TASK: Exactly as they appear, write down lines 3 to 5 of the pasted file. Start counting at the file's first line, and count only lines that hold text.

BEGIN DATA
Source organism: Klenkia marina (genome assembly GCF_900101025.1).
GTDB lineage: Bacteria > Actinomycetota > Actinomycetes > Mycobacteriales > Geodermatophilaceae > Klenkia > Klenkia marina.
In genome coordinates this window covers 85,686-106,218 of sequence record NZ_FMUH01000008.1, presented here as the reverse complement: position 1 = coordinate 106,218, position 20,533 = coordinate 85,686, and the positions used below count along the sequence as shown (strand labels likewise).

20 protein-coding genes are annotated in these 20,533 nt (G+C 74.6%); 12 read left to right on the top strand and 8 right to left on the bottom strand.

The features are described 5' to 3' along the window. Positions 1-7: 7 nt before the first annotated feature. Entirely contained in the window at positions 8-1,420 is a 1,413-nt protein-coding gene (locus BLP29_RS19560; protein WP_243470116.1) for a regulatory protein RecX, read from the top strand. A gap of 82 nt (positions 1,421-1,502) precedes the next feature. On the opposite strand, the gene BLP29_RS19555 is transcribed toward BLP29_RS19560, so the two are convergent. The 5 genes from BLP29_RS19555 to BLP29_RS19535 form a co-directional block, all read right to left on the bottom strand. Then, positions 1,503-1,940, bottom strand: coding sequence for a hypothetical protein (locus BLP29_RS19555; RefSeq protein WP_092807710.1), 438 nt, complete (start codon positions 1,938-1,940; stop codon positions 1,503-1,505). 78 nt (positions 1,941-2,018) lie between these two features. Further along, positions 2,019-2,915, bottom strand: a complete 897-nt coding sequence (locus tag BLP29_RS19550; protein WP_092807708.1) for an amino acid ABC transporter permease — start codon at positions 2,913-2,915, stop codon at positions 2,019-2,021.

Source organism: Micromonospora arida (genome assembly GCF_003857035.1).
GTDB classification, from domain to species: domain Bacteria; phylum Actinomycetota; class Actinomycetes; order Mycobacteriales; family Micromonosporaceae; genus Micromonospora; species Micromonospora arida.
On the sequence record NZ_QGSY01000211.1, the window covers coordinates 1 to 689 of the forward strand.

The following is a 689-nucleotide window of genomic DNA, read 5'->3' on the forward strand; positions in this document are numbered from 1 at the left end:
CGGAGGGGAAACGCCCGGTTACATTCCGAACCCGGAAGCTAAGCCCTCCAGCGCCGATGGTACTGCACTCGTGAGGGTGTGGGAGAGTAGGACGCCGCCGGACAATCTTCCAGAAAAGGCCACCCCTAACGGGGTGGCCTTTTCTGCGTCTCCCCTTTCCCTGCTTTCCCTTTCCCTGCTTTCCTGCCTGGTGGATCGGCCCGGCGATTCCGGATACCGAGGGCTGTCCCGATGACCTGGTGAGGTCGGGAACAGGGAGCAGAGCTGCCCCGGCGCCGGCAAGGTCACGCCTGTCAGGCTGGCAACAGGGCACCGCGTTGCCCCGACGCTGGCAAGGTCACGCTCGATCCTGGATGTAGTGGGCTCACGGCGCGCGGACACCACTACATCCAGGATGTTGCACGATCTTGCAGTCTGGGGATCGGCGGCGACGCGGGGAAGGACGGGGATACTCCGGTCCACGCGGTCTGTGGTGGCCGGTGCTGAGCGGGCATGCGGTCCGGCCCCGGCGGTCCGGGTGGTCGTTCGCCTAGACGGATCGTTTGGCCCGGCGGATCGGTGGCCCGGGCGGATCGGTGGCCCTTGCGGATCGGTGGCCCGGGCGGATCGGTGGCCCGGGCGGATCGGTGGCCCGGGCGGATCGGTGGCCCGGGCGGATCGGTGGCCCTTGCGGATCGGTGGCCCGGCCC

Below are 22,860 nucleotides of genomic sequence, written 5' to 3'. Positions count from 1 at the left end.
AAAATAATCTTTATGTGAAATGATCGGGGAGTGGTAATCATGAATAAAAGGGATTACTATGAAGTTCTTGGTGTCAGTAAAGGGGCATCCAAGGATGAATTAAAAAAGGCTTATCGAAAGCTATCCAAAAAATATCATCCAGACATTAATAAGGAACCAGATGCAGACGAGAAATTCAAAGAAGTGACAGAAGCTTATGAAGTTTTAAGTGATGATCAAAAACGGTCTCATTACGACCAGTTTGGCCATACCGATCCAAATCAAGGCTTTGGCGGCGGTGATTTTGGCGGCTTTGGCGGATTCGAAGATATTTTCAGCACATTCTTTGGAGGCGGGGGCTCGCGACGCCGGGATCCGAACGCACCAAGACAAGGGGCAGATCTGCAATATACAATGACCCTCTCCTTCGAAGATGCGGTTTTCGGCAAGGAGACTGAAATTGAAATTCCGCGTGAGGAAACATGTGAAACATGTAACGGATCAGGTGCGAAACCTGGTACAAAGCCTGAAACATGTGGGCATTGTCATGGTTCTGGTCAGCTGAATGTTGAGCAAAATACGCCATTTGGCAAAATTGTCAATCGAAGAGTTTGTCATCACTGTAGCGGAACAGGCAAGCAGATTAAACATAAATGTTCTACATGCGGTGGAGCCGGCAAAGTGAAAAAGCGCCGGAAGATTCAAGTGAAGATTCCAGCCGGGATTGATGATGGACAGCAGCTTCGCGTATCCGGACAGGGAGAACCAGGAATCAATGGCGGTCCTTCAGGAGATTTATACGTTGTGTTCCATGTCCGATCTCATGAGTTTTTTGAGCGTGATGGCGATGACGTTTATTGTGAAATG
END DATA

In genome coordinates this window covers 85,686-106,218 of sequence record NZ_FMUH01000008.1, presented here as the reverse complement: position 1 = coordinate 106,218, position 20,533 = coordinate 85,686, and the positions used below count along the sequence as shown (strand labels likewise).

20 protein-coding genes are annotated in these 20,533 nt (G+C 74.6%); 12 read left to right on the top strand and 8 right to left on the bottom strand.

The features are described 5' to 3' along the window. Positions 1-7: 7 nt before the first annotated feature. Entirely contained in the window at positions 8-1,420 is a 1,413-nt protein-coding gene (locus BLP29_RS19560; protein WP_243470116.1) for a regulatory protein RecX, read from the top strand. A gap of 82 nt (positions 1,421-1,502) precedes the next feature. On the opposite strand, the gene BLP29_RS19555 is transcribed toward BLP29_RS19560, so the two are convergent. The 5 genes from BLP29_RS19555 to BLP29_RS19535 form a co-directional block, all read right to left on the bottom strand. Then, positions 1,503-1,940, bottom strand: coding sequence for a hypothetical protein (locus BLP29_RS19555; RefSeq protein WP_092807710.1), 438 nt, complete (start codon positions 1,938-1,940; stop codon positions 1,503-1,505). 78 nt (positions 1,941-2,018) lie between these two features. Further along, positions 2,019-2,915, bottom strand: a complete 897-nt coding sequence (locus tag BLP29_RS19550; protein WP_092807708.1) for an amino acid ABC transporter permease — start codon at positions 2,913-2,915, stop codon at positions 2,019-2,021.